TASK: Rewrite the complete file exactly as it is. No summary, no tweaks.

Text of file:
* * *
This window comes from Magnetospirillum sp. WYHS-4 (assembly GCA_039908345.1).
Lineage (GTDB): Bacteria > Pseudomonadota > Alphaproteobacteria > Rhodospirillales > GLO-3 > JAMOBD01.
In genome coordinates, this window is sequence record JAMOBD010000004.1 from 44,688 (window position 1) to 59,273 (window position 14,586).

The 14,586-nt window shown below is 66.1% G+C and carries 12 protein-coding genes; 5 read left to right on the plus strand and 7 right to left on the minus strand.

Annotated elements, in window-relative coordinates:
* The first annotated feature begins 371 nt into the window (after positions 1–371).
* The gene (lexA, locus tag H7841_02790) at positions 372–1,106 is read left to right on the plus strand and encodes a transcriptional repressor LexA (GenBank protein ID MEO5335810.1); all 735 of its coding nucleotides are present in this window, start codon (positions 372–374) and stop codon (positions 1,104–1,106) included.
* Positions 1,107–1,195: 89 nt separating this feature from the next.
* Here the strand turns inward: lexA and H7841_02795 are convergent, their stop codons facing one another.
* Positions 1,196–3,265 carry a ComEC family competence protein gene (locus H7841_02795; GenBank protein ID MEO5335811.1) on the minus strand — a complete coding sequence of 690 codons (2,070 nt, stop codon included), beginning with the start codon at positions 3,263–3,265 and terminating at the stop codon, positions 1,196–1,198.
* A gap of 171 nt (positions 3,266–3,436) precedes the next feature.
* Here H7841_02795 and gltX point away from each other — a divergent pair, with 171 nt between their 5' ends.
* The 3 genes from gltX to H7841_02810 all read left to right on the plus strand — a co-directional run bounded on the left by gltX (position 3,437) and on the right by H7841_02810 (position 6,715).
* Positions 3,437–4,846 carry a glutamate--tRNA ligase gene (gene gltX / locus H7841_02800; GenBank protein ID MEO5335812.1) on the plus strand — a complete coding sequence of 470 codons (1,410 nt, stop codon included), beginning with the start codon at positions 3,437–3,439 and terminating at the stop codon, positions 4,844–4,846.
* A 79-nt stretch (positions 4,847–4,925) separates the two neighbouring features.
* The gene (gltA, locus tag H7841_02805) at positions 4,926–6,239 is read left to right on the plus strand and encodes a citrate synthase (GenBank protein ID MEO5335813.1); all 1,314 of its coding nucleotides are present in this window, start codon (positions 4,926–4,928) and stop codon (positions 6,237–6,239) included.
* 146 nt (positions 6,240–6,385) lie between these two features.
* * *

This window comes from Magnetospirillum sp. WYHS-4 (assembly GCA_039908345.1).
Lineage (GTDB): Bacteria > Pseudomonadota > Alphaproteobacteria > Rhodospirillales > GLO-3 > JAMOBD01.
In genome coordinates, this window is sequence record JAMOBD010000004.1 from 44,688 (window position 1) to 59,273 (window position 14,586).

The 14,586-nt window shown below is 66.1% G+C and carries 12 protein-coding genes; 5 read left to right on the plus strand and 7 right to left on the minus strand.

Annotated elements, in window-relative coordinates:
* The first annotated feature begins 371 nt into the window (after positions 1–371).
* The gene (lexA, locus tag H7841_02790) at positions 372–1,106 is read left to right on the plus strand and encodes a transcriptional repressor LexA (GenBank protein ID MEO5335810.1); all 735 of its coding nucleotides are present in this window, start codon (positions 372–374) and stop codon (positions 1,104–1,106) included.
* Positions 1,107–1,195: 89 nt separating this feature from the next.
* Here the strand turns inward: lexA and H7841_02795 are convergent, their stop codons facing one another.
* Positions 1,196–3,265 carry a ComEC family competence protein gene (locus H7841_02795; GenBank protein ID MEO5335811.1) on the minus strand — a complete coding sequence of 690 codons (2,070 nt, stop codon included), beginning with the start codon at positions 3,263–3,265 and terminating at the stop codon, positions 1,196–1,198.
* A gap of 171 nt (positions 3,266–3,436) precedes the next feature.
* Here H7841_02795 and gltX point away from each other — a divergent pair, with 171 nt between their 5' ends.
* The 3 genes from gltX to H7841_02810 all read left to right on the plus strand — a co-directional run bounded on the left by gltX (position 3,437) and on the right by H7841_02810 (position 6,715).
* Positions 3,437–4,846 carry a glutamate--tRNA ligase gene (gene gltX / locus H7841_02800; GenBank protein ID MEO5335812.1) on the plus strand — a complete coding sequence of 470 codons (1,410 nt, stop codon included), beginning with the start codon at positions 3,437–3,439 and terminating at the stop codon, positions 4,844–4,846.
* A 79-nt stretch (positions 4,847–4,925) separates the two neighbouring features.
* The gene (gltA, locus tag H7841_02805) at positions 4,926–6,239 is read left to right on the plus strand and encodes a citrate synthase (GenBank protein ID MEO5335813.1); all 1,314 of its coding nucleotides are present in this window, start codon (positions 4,926–4,928) and stop codon (positions 6,237–6,239) included.
* 146 nt (positions 6,240–6,385) lie between these two features.